At Elsevier, we want to help all our authors to stay safe when publishing. We are aware that there are a number of scams in operation which seek to fraudulently obtain money from authors. Typically these schemes take the form of emails purporting to be from a journal’s editorial office, asking the author(s) to pay a fee. Often this request is made at the same time as announcing that the paper has been accepted for publication even though, in reality, it is still in the editorial review workflow. Below are some tips for how you can avoid being scammed and stay safe when publishing.
Generally, it is a good idea to “trust your gut instinct” with these situations. Similar to the Think.Check.Submit. initiative, you need to apply the same caution to these situations. If at any time you receive a communication about the publication process which makes you feel uneasy then do not hesitate to contact our researcher support team.
Watch out for the following features which may prompt you that the communication in question is fraudulent:
- All legitimate emails from Elsevier requesting payment will come from an “@elsevier.com” address. Therefore, please delete anything that claims to come from Elsevier but does not come from such an address.
- Ignore all emails coming from free email services such as Gmail, Yahoo, Hotmail, etc.
- While less common, it is possible to write a fraudulent email containing the "@elsevier.com" address. Sometimes these fraudulent emails also contain the true contact info of an Elsevier employee in the "signature" section of the message. Please be sure to keep in mind the other points in this article when responding to emails.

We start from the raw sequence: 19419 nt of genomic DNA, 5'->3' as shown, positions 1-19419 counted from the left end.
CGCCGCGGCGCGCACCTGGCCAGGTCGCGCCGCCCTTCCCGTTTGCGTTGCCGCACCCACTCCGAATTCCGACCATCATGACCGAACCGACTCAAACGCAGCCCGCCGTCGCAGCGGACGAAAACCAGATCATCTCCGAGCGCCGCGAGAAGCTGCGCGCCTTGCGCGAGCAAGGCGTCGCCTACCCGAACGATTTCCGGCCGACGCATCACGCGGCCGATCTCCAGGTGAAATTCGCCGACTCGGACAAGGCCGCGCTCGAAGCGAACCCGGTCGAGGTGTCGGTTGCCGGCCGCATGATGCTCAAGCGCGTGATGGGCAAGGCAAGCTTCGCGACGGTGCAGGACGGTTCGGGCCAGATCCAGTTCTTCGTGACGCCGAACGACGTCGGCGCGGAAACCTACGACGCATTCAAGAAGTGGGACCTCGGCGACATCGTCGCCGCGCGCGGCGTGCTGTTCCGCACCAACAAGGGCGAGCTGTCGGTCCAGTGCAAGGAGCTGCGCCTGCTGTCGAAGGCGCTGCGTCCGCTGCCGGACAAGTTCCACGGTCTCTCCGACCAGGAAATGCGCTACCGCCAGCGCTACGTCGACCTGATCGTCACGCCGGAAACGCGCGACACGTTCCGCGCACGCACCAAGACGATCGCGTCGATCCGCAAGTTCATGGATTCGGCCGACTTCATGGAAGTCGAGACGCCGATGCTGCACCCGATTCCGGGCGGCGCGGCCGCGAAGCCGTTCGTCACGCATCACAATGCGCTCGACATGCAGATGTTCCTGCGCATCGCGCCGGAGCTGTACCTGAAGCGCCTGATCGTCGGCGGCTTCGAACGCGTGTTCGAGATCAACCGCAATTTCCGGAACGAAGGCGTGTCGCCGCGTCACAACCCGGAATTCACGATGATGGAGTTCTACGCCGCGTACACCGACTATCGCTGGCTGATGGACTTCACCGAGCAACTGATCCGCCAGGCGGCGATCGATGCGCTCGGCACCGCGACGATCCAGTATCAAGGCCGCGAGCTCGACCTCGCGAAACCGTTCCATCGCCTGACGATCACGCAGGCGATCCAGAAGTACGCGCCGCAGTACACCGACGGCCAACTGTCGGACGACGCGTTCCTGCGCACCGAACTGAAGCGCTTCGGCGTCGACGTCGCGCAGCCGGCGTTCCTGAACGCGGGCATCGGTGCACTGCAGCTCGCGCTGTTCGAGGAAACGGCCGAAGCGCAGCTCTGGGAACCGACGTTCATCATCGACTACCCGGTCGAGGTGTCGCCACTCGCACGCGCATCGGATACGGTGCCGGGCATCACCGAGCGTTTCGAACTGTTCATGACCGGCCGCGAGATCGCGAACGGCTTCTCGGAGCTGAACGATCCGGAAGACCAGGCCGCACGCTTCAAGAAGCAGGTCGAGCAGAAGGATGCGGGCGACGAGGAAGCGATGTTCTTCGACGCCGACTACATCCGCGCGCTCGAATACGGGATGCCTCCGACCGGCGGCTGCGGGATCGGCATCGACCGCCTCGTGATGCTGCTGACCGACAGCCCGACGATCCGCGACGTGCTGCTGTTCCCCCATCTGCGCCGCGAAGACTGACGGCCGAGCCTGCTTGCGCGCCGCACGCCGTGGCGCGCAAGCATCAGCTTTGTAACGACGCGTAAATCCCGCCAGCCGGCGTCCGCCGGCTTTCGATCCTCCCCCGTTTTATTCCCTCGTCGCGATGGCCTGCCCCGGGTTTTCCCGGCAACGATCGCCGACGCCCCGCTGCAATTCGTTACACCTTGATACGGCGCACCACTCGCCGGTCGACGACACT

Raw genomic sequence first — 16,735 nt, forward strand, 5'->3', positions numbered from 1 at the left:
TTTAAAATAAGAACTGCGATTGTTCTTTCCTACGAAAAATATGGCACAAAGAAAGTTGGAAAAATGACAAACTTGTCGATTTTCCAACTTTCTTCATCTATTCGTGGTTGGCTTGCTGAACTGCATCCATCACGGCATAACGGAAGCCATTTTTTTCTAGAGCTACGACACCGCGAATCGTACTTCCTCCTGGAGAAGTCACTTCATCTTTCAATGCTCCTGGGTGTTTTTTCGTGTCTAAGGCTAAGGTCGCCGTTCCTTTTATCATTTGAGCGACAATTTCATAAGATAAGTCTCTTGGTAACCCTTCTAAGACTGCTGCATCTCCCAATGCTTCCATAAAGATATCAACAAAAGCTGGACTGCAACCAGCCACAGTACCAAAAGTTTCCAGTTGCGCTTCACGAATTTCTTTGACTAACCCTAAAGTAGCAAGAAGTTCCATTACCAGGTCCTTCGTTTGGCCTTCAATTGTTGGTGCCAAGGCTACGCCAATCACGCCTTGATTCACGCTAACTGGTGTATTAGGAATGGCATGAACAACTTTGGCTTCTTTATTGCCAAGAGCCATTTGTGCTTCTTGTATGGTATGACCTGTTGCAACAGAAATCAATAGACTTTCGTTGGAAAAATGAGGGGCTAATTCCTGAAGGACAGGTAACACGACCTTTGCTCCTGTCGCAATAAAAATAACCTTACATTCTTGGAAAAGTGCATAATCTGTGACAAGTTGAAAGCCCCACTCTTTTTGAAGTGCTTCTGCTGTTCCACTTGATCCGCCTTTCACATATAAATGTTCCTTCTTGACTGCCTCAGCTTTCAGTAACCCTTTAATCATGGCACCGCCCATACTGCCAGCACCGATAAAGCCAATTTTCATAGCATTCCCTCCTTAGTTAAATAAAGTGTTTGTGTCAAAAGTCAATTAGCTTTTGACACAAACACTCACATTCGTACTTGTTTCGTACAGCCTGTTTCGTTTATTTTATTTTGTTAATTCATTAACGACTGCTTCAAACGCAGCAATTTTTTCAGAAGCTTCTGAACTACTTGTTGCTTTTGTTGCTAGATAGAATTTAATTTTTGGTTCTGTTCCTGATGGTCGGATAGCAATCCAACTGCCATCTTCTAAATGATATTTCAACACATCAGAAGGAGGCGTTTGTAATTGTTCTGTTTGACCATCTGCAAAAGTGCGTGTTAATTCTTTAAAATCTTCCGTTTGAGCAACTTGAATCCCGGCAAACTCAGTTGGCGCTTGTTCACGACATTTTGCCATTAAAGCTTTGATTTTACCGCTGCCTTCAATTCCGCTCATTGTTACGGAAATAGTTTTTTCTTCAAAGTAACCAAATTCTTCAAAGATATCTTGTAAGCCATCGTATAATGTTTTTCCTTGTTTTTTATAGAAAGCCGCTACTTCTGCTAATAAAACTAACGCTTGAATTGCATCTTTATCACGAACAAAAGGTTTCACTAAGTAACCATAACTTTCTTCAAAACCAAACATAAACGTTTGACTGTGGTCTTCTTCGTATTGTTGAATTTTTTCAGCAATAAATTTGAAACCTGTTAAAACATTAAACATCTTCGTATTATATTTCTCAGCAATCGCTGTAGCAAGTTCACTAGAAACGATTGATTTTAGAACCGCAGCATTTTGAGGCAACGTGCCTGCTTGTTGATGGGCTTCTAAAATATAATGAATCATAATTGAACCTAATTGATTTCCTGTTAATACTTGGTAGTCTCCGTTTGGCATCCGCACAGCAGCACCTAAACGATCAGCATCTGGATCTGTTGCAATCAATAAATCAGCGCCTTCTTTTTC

- If you were not expecting a communication or you already know that the paper is at a different stage of the publication process, be wary of emails suggesting otherwise.
- You can always verify the progress of your paper in the online submission system.
- If the email contains misspellings, casual or unprofessional language and/or is in a different style from other emails from Elsevier, these are danger signs.
- Occasionally a fraudulent message will be “sandwiched” in an otherwise legitimate message (the scam having made use of language from other, legitimate communications to create the impression of respectability).
Requests for payment
- Especially if you have not chosen to publish in a gold open access journal, you should be wary of any communication requesting that you transfer money to enable publication.
- In the case of gold OA journals, Elsevier will only ask for payment after your paper has been accepted for publication.
- Emails requesting payment will never be signed by “senior management” or similar.
- Always use the journal’s actual submission site (as per the guide for authors via the journal homepage) to complete your submission (don’t trust external services to do this for you).
- If you are considering submitting to a journal with which you are not familiar, follow the guidance at Think.Check.Submit. before doing so.
- Educate yourself (and your colleagues) about the hazards of predatory publishers and journals.
Example of a fraudulent email
If you believe you have been targeted by a fraudulent email campaign, please delete the email, do not open any attachments to the email, block the sender and notify our researcher support team if you require any additional assistance.